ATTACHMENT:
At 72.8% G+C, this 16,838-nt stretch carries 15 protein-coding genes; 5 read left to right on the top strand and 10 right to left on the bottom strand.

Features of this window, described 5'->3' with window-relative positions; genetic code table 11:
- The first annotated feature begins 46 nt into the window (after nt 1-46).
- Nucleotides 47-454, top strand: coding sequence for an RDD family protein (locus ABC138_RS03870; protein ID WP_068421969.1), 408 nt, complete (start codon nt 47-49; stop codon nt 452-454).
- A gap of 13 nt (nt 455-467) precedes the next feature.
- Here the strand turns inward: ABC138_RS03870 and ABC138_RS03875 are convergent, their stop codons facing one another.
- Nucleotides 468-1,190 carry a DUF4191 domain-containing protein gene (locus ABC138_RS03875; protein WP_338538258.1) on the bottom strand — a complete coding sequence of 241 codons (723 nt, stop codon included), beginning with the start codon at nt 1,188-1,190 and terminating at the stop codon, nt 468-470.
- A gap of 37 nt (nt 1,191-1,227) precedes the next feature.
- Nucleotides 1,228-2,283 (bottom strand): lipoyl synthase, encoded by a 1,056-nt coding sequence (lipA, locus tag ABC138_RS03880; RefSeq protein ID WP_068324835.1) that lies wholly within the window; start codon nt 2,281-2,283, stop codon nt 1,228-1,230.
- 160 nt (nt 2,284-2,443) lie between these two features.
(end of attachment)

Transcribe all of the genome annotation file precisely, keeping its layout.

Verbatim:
At 72.8% G+C, this 16,838-nt stretch carries 15 protein-coding genes; 5 read left to right on the top strand and 10 right to left on the bottom strand.

Features of this window, described 5'->3' with window-relative positions; genetic code table 11:
- The first annotated feature begins 46 nt into the window (after nt 1-46).
- Nucleotides 47-454, top strand: coding sequence for an RDD family protein (locus ABC138_RS03870; protein ID WP_068421969.1), 408 nt, complete (start codon nt 47-49; stop codon nt 452-454).
- A gap of 13 nt (nt 455-467) precedes the next feature.
- Here the strand turns inward: ABC138_RS03870 and ABC138_RS03875 are convergent, their stop codons facing one another.
- Nucleotides 468-1,190 carry a DUF4191 domain-containing protein gene (locus ABC138_RS03875; protein WP_338538258.1) on the bottom strand — a complete coding sequence of 241 codons (723 nt, stop codon included), beginning with the start codon at nt 1,188-1,190 and terminating at the stop codon, nt 468-470.
- A gap of 37 nt (nt 1,191-1,227) precedes the next feature.
- Nucleotides 1,228-2,283 (bottom strand): lipoyl synthase, encoded by a 1,056-nt coding sequence (lipA, locus tag ABC138_RS03880; RefSeq protein ID WP_068324835.1) that lies wholly within the window; start codon nt 2,281-2,283, stop codon nt 1,228-1,230.
- 160 nt (nt 2,284-2,443) lie between these two features.